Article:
(It's dramaturgy, not thaumaturgy.)
Main Entry: thau·ma·turg
Etymology: French, from New Latin thaumaturgus, from Greek thaumatourgos working miracles, from thaumat-, thauma miracle + ergon work — more at Theater, Work
The official blog of the Dramaturgy Department at Baltimore's CENTERSTAGE. For posts related to our current and upcoming shows, click the links to the right. Alternatively, you could begin at the beginning, and explore our posts in chronological order.
samplings from the lobby for Colman Domingo’s WILD WITH HAPPY that recently closed at Baltimore’s Center Stage - including an interactive road-tripping map that invited audiences to share their best & worst travel memories. some real doozies found their way onto green (happy times) or red (road rage) cards.
A scrupulous writer, in every sentence that he writes, will ask himself at least four questions, thus: 1. What am I trying to say? 2. What words will express it? 3. What image or idiom will make it clearer? 4. Is this image fresh enough to have an effect?
George Orwell; Politics and the English Language (via thatkindofwoman)
(Source: wordpainting, via fledglingflaneuse)
Watch your thoughts; they become words. Watch your words; they become actions. Watch your actions; they become habit. Watch your habits; they become character. Watch your character; it becomes your destiny.
Perhaps a rubric of sorts for theatrical writing? A dramaturgy to link character, action, intention.
Considering this quotation and the work of so many playwrights, authors, artists, and other world-makers; and wondering whether instead our world is bound only by the limits of our imaginations, and not by our inability - yet - to utter it in language. Seems, rather, that language will follow when and where it must.
« The limits of my language means the limits of my world. »
You gotta let people come and weep! FALL OUT and LAY over the casket weep! If they don’t weep there, then they could do it at the CEMETARY, where they toss FLOWERS on the CASKET. THE CASKET, not the URN! You don’t toss flowers on an URN! Toss flowers on the CASKET AND REACH THEIR GRIEF-STRICKEN ARTHRITIC FINGERS TO THE BOWELS OF THE EARTH AS THEIR LOVED ONE IS TAKEN ON AN ELEVATOR TO THEIR FINAL RESTING PLACE SIX FEET UNDER.
WILD WITH HAPPY, Colman Domingo
When you are standing on the edge, waiting to jump into it, you think you can’t but when you’re in it, it doesn’t matter because it’s real and it’s true and it just becomes part of you and it never goes away it just becomes part of the fabric of who you are. Your grief is as unique as you are.
WILD WITH HAPPY, Colman Domingo
"Life without Mozart" - never gets old. AMADEUS coming Fall 2014, and also because.
the central paradox of theater is that something which starts off complete, as true to itself, as self-contained and as subjective as a sonnet, is then thrown into a kind of spin dryer which is the process of staging the play; and that process is hilariously empirical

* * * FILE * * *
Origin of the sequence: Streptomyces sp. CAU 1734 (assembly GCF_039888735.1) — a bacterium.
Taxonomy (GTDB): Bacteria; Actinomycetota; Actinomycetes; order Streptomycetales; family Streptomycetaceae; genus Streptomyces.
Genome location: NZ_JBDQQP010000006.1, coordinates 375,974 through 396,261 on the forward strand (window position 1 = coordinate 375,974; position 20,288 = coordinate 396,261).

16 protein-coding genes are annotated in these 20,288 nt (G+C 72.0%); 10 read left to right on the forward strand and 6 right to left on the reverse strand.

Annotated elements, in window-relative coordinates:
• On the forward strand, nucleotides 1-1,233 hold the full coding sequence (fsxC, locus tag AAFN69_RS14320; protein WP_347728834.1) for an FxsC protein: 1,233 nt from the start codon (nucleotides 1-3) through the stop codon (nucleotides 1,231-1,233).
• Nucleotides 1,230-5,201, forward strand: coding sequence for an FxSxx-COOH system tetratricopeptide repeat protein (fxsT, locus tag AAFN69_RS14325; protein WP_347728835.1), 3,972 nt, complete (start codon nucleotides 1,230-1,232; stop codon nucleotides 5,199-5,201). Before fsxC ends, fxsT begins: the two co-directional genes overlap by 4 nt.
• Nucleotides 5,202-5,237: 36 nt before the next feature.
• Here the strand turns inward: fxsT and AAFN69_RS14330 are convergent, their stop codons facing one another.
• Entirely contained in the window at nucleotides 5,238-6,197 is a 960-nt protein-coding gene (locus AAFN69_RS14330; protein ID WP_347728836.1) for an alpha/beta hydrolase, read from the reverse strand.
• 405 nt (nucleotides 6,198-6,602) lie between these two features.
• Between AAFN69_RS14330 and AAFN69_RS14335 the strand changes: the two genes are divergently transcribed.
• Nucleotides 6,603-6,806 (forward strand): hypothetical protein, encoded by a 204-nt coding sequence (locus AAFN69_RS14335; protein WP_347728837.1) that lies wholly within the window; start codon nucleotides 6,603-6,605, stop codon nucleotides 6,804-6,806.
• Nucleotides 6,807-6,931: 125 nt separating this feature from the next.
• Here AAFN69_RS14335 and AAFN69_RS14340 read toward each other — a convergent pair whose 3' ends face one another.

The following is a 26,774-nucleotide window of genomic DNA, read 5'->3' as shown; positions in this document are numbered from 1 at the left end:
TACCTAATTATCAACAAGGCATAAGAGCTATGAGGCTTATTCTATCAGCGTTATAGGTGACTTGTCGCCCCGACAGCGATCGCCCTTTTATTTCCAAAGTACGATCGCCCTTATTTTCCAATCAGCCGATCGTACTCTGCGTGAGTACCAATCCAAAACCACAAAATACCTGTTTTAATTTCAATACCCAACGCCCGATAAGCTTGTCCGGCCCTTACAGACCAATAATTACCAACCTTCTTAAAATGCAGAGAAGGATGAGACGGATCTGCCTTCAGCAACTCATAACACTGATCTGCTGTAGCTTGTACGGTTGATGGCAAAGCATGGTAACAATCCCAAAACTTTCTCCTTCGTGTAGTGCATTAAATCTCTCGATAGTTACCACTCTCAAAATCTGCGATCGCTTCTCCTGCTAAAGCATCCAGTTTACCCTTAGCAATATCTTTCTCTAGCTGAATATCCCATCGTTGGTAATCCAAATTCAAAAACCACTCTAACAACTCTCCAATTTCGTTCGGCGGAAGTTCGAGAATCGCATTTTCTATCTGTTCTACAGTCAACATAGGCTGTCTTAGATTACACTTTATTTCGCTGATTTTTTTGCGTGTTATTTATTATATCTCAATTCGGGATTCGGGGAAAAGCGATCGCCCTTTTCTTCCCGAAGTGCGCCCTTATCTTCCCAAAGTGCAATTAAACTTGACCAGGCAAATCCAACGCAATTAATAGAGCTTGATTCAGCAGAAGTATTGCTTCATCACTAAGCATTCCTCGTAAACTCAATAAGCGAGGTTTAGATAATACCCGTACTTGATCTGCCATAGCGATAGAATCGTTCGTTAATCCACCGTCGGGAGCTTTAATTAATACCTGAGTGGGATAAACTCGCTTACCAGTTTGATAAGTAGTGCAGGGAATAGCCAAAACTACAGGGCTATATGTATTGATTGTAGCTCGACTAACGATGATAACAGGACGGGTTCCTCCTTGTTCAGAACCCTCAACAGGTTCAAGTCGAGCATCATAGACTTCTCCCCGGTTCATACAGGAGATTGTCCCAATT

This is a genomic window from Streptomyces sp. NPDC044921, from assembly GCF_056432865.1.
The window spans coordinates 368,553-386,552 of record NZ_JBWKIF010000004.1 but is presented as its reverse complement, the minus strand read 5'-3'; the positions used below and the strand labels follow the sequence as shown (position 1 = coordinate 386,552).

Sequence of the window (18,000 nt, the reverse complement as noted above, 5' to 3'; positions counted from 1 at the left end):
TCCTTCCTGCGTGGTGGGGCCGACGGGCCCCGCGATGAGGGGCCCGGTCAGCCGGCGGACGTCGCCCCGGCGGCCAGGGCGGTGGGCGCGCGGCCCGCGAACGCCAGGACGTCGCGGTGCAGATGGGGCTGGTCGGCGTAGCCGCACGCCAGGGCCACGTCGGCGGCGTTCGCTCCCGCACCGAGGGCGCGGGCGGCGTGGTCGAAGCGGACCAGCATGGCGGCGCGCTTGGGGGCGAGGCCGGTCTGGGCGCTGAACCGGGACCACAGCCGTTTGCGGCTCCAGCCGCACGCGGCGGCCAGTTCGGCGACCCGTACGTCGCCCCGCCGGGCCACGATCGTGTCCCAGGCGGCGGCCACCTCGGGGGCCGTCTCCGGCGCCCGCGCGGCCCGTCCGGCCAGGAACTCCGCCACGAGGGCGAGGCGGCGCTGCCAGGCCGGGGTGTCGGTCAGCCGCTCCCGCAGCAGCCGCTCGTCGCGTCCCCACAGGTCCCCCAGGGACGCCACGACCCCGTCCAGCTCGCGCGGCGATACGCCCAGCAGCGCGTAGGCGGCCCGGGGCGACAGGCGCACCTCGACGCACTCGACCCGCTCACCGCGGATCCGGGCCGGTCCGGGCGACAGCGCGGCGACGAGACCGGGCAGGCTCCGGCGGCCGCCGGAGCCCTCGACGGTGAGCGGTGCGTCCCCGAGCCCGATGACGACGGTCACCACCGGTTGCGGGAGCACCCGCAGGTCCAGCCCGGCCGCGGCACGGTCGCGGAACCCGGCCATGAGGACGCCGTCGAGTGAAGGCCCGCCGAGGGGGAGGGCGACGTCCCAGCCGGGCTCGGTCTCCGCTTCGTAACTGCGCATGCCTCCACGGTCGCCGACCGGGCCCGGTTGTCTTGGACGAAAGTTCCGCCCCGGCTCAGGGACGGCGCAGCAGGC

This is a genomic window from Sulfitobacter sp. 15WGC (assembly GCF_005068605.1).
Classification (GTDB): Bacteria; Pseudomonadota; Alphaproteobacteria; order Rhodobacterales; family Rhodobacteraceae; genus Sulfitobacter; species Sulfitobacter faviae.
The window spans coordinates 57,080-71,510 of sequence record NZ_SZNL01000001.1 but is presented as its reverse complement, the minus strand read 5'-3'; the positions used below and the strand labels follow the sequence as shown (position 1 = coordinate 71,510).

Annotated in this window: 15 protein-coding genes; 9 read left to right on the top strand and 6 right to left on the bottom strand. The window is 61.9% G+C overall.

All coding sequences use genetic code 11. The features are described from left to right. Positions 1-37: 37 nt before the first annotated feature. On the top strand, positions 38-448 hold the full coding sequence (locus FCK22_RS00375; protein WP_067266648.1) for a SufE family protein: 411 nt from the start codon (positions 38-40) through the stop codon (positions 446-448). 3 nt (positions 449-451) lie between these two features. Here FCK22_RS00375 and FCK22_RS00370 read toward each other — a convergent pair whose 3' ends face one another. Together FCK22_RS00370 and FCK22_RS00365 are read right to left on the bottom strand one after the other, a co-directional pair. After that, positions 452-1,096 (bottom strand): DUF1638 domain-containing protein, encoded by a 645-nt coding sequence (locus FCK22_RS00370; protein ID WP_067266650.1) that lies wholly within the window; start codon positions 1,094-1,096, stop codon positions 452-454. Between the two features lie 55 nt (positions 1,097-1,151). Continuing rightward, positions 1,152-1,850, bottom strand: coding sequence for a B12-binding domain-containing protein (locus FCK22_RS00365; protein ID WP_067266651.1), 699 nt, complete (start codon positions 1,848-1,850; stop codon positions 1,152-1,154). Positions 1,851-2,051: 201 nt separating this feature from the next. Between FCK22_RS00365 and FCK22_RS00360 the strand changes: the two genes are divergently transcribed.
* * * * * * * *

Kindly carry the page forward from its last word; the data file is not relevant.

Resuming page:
Tom Stoppard, “Pragmatic Theatre,” Sept 23, 1999
What a fine weather today! Can’t choose whether to drink tea or to hang myself.
Anton Chekhov (via linparis)
With Durang’s VANYA & SONIA & MASHA & SPIKE all set to hit the stage in a few days, a cheerful rumination from inspiring source author, Mr A Chekhov.
To put it more radically, the true horror of life, the essence of drama, lies in the lack of dramaturgy. If there were a dramaturge or demiurge, if we (truly) believed that someone else was writing the play, that someone else was handing out the roles, this would mean we would be sure that our existence had meaning, that there was a play in it somewhere. Armed with this knowledge, neither our personal apocalypse nor the shared one is frightening: it’s simply the writing on the wall. But what if there’s nothing written about us anywhere? What if no one writes us? If no one is watching?
We have nothing else to use against the Apocalypse besides our personal history, without being sure that there are eyes and ears ready to hear us out. So we feel our way with words, like children in the dark. The only thing we know is that as long as we are telling stories, we’re alive. Even if they are stories about the end.”
~ Georgi Gospodinov
[Thanks to @belle_kelle for the quotation]
In the theatre we always return to the same point: it is not enough for writers and actors to experience this compulsive necessity, audiences must share it, too. So in this sense it is not just a question of wooing an audience. It is an even harder matter of creating works that evoke in audiences an undeniable hunger and thirst
Peter Brook, The Empty Space (via dramaturgyqandalyson)
Life is about doing things that don’t suck with people who don’t suck.
-John Green (via thatkindofwoman)
And perhaps this could be adapted as a guiding principle for theater-making just as well as for Life.
(Source: inboxfivewithenjolras, via thatkindofwoman)
There is no shame in not knowing; the shame lies in not finding out.
Russian proverb (via myfotolog)
Or, dramaturgy proverb…
(Source: wasbella102, via myfotolog)
Water is 2 parts hydrogen and one part oxygen. What if someone says,’Well, that’s not how I choose to think about water.’?
All we can do is appeal to scientific values. If he doesn’t share those values, the conversation is over. If someone doesn’t value evidence, what evidence are you going to provide to prove that they should value it? If someone doesn’t value logic, what logical argument could you provide to show the importance of logic?
- Sam Harris
Of puns it has been said that those who most dislike them are those who are least able to utter them.
~Edgar Allan Poe, standing up for wordplay then and now.